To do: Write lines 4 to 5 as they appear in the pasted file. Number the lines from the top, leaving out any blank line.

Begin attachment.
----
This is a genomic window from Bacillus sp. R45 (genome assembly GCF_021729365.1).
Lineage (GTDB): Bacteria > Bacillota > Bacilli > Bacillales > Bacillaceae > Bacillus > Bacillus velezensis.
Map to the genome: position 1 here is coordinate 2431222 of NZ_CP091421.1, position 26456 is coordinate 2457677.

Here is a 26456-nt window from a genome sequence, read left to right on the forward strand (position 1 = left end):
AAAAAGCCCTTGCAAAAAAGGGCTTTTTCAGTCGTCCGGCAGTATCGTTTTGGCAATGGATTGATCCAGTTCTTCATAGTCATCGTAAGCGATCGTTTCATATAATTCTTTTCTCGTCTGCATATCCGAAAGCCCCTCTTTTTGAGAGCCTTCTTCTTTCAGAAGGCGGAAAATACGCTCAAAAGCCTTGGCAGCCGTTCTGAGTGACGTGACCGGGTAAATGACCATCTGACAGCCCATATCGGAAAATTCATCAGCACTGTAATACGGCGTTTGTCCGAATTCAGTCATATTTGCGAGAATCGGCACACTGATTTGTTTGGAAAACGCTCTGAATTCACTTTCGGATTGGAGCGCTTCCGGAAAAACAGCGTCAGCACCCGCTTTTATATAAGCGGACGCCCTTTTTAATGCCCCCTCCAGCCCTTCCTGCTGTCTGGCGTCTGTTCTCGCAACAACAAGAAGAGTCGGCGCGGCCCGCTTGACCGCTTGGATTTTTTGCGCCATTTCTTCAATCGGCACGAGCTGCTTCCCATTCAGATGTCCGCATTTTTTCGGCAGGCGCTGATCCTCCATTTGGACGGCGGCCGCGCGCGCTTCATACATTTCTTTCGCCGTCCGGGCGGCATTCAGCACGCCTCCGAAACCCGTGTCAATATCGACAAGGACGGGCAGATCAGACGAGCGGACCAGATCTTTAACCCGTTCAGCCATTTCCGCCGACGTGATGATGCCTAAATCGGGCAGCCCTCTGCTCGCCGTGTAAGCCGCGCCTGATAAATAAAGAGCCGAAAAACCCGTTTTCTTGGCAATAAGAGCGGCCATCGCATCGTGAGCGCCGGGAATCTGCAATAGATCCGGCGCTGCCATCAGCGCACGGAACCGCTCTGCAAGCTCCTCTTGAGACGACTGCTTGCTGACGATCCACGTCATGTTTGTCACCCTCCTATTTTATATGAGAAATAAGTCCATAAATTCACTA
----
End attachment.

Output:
Here is a 26456-nt window from a genome sequence, read left to right on the forward strand (position 1 = left end):
AAAAAGCCCTTGCAAAAAAGGGCTTTTTCAGTCGTCCGGCAGTATCGTTTTGGCAATGGATTGATCCAGTTCTTCATAGTCATCGTAAGCGATCGTTTCATATAATTCTTTTCTCGTCTGCATATCCGAAAGCCCCTCTTTTTGAGAGCCTTCTTCTTTCAGAAGGCGGAAAATACGCTCAAAAGCCTTGGCAGCCGTTCTGAGTGACGTGACCGGGTAAATGACCATCTGACAGCCCATATCGGAAAATTCATCAGCACTGTAATACGGCGTTTGTCCGAATTCAGTCATATTTGCGAGAATCGGCACACTGATTTGTTTGGAAAACGCTCTGAATTCACTTTCGGATTGGAGCGCTTCCGGAAAAACAGCGTCAGCACCCGCTTTTATATAAGCGGACGCCCTTTTTAATGCCCCCTCCAGCCCTTCCTGCTGTCTGGCGTCTGTTCTCGCAACAACAAGAAGAGTCGGCGCGGCCCGCTTGACCGCTTGGATTTTTTGCGCCATTTCTTCAATCGGCACGAGCTGCTTCCCATTCAGATGTCCGCATTTTTTCGGCAGGCGCTGATCCTCCATTTGGACGGCGGCCGCGCGCGCTTCATACATTTCTTTCGCCGTCCGGGCGGCATTCAGCACGCCTCCGAAACCCGTGTCAATATCGACAAGGACGGGCAGATCAGACGAGCGGACCAGATCTTTAACCCGTTCAGCCATTTCCGCCGACGTGATGATGCCTAAATCGGGCAGCCCTCTGCTCGCCGTGTAAGCCGCGCCTGATAAATAAAGAGCCGAAAAACCCGTTTTCTTGGCAATAAGAGCGGCCATCGCATCGTGAGCGCCGGGAATCTGCAATAGATCCGGCGCTGCCATCAGCGCACGGAACCGCTCTGCAAGCTCCTCTTGAGACGACTGCTTGCTGACGATCCACGTCATGTTTGTCACCCTCCTATTTTATATGAGAAATAAGTCCATAAATTCACTA